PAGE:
The corneal epithelium metabolizes arachidonic acid by a cytochrome P450-(CYP) mediated pathway to 12(R)hydroxy5,8,10,14-eicosatrienoic acid [12(R)-HETE] and 12(R)hydroxy5,8,14-eicosatrienoic acid [12(R)-HETrE]. Both metabolites possess potent inflammatory properties with 12(R)-HETrE being a powerful angiogenic factor and assume the role of inflammatory mediators in hypoxia- and chemical-induced injury in the cornea, in vivo. We developed an in vitro model of corneal organ culture to characterize the biochemical and molecular events involved in the increased synthesis of these metabolites. These cultured corneas exhibit epithelial cytochrome P450 CYP-dependent 12(R)-HETE and 12(R)-HETrE synthesis as indicated by chiral analysis and by the ability of CYP enzyme inhibitors to repress their synthesis. Hypoxia greatly and selec-tively stimulated the synthesis of 12(R)-HETE (7-fold over control normoxic conditions) and 12(R)-HETrE. The bacterial endotoxin, lipopolysaccharide, also increased the synthesis of these eicosanoids, substantiating the notion that this activity may function as an inflammatory pathway. These metabolites were detected in the culture medium by gas chromatography/mass spectroscopy (GC/MS) analysis and their levels significantly increased in hypoxia-treated corneas, further indicating their endogenous formation in response to injury. This in vitro model provides an excellent preparation for studying factors regulating the synthesis of these inflammatory eicosanoids and for isolating, identifying and characterizing the CYP protein responsible for their synthesis.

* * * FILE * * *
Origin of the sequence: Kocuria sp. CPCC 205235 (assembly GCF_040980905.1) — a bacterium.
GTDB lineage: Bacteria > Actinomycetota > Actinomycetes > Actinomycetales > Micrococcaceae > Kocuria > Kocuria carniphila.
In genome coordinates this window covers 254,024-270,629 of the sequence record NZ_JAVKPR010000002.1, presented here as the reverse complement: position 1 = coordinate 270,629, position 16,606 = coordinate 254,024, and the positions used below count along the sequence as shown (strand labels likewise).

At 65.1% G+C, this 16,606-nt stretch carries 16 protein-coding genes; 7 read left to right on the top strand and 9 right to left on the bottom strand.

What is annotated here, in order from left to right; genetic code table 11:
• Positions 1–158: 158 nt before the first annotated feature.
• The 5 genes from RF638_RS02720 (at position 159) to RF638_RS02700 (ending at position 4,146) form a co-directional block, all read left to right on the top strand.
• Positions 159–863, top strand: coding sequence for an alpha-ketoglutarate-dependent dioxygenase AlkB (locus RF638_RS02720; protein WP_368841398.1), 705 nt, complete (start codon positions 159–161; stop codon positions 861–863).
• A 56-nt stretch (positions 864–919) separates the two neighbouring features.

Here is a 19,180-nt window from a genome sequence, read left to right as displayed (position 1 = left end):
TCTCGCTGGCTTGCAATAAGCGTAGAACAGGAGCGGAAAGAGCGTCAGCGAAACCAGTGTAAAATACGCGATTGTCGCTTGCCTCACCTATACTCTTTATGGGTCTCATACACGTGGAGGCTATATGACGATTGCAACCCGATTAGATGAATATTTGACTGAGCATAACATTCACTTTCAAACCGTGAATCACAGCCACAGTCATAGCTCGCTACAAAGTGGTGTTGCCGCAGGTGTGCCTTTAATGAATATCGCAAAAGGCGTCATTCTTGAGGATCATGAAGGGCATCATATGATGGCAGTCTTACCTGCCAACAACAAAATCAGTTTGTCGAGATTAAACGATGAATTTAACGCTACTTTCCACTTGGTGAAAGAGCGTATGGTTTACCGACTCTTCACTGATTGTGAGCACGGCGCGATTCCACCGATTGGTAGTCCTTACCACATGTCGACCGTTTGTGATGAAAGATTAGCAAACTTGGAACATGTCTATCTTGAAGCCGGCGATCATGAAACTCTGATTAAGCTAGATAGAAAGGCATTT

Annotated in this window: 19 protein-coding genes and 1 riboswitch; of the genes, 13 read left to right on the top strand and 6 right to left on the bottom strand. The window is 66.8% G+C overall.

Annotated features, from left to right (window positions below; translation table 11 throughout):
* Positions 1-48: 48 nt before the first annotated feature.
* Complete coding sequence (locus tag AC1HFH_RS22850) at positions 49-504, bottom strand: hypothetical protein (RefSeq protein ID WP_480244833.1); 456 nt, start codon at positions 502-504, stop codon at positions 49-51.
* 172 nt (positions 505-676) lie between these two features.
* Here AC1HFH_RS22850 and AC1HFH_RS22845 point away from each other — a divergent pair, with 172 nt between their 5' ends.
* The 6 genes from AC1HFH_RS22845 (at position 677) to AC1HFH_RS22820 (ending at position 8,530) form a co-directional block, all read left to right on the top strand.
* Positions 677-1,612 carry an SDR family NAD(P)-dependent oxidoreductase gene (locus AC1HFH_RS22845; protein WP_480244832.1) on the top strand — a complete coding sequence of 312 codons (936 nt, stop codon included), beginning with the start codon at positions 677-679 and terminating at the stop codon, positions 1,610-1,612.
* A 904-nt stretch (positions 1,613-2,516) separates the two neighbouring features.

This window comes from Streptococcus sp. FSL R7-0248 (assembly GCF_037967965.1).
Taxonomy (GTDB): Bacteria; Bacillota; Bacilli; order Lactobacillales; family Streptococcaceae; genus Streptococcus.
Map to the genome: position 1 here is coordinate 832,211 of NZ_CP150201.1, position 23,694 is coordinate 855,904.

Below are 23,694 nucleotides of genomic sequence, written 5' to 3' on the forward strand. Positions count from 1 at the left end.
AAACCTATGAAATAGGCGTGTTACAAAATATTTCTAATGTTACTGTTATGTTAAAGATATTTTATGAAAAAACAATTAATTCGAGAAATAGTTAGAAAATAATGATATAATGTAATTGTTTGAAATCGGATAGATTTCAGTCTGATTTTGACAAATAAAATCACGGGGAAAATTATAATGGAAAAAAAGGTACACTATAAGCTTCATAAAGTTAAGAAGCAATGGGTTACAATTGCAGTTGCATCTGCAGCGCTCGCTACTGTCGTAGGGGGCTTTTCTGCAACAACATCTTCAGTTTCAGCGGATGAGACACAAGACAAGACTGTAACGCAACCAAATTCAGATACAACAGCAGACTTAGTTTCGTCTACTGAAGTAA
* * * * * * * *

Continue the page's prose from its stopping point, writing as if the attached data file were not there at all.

|Original language||English (US)|
|Number of pages||8|
|Journal||Journal of Pharmacology and Experimental Therapeutics|
|State||Published - Dec 1 1998|
ASJC Scopus subject areas
- Molecular Medicine